After Will Scott, Greg Gifford, Director of Search and Social at AutoRevo, took to the stage with his presentation about the complications of local search. His awesome presentation featuring punny references to 142 movies and also contained precise, actionable tips. He mentioned the changes in local search like the maps pack finally stabilizing at seven listings and how optimized vertical and local directories now rank very well. A huge opportunity for small businesses to rank well lies in simply adding city and state to title tags.

Greg also mentioned how the goal of Google Plus Local(aka Google Places) seems to be like a drive through, a place for people to get what they need by getting in and out quickly. He also brought up the Google email about “duplicate listings” that rolled out with Google finally merging the old dashboard to the new. If you want to know more about this email, check out my blog post here.

His optimization tips for G+ included writing long, “awesome” descriptions using formatting and links, uploading lots of photos, using as close to the max 10 categories as possible while keeping them relevant, engaging in the fairly few number of users on G+, and circling users as a business. As far as reviews on G+ go, he mentioned that you have to earn them and ask for them, you need at least five reviews to see the star average, you should shoot for 10 then diversify, one to two reviews a month is normal, and having them come in consistently rather than in bursts is important.

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Casey Markee: The “Big Easy” Guide to Google-Friendly Link Earning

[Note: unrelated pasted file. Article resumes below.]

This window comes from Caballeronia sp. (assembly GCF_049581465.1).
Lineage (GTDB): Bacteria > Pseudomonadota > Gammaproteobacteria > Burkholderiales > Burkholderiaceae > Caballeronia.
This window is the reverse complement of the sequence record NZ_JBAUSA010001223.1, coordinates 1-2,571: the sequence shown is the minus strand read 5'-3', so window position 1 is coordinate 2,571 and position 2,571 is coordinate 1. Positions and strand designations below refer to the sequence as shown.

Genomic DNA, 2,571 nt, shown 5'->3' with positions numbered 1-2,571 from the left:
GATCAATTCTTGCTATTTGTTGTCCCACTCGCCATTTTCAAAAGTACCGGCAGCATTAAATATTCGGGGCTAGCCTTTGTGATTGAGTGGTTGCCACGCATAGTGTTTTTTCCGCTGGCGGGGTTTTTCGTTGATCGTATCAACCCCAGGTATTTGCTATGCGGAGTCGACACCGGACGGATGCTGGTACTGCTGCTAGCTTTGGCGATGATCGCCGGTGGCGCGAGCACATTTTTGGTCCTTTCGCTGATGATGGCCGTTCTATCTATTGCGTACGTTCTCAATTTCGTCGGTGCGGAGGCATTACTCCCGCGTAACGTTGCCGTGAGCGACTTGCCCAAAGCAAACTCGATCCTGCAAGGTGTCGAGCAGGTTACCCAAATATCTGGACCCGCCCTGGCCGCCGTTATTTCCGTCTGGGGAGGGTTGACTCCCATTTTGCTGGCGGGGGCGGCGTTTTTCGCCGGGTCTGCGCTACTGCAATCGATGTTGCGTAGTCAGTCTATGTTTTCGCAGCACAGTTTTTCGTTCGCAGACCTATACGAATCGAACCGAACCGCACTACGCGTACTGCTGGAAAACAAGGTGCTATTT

Casey Markee started his presentation with a quote from Matt Cutts saying, “The objective is not to make your links appear natural, the objective is that your links are natural.” He mentioned that the “four tenants of Google-friendly links” are those that provide clear value for the user, are niche-relevant, get clicked to send some measurable form of trackable analytics traffic, and are “earned” freely versus being given.

He listed nine link “earning” classes that Google still loves which included:

  1. Link Bait Type Content- Sharable and Buzz-Worthy
  2. Evergreen Content- No Expiration Date
  3. Local Link Earning- Publish Local Resources
  4. Scholarship Link “Earning”- Ex: SilverCross.com Ability Achievement Scholarship
  5. Beneficial Link “Earning”- Participate in Online Forums
  6. Sponsorship/ Partner Building- Support Causes
  7. Profile Links- Social Profile Building
  8. Selective Guest Blogging- Quality not Quantity
  9. Brand Mentions- Get Regular Mentions Turned Into Live Links

He ended with saying that link earning is a marathon not a sprint, and that quality content is key!

Mike Stewart: Building a Future Proof Plan for Organic Local Search Rankings

The biggest takeaway I got from Mike Stewart’s presentation was to think beyond Google search and about other places where people often search like Siri, Amazon, Facebook, and Bing. He also explained the difference between some white hat and black hat SEO tactics, and the importance of doing it right. Mike took us back to basics explaining that “SEO is about creating, editing, organizing, and delivering content and metadata to increase relevance to specific keywords on the web.”

Finally he gave us “Seven Simple Content Ideas That Drive Shareability” which are as follows:

  1. GIVE: Offers, discounts, deals, and contests that everyone can benefit from
  2. ADVISE: Tips, especially about problems that everyone encounters; how to do something
  3. WARN: Warnings about dangers that could affect anyone
  4. AMUSE: Funny pictures and quotes, as long as they’re not offensive to any group
  5. INSPIRE: Inspirational quotes
  6. AMAZE: Amazing pictures or facts
  7. UNITE: A post that acts as a flag to carry and a way to brag to others about your membership in a group

This is just a very small portion of the many helpful tips and tools I learned at PubCon this year! Let me know what you think about all the tactics you’ve learned here today.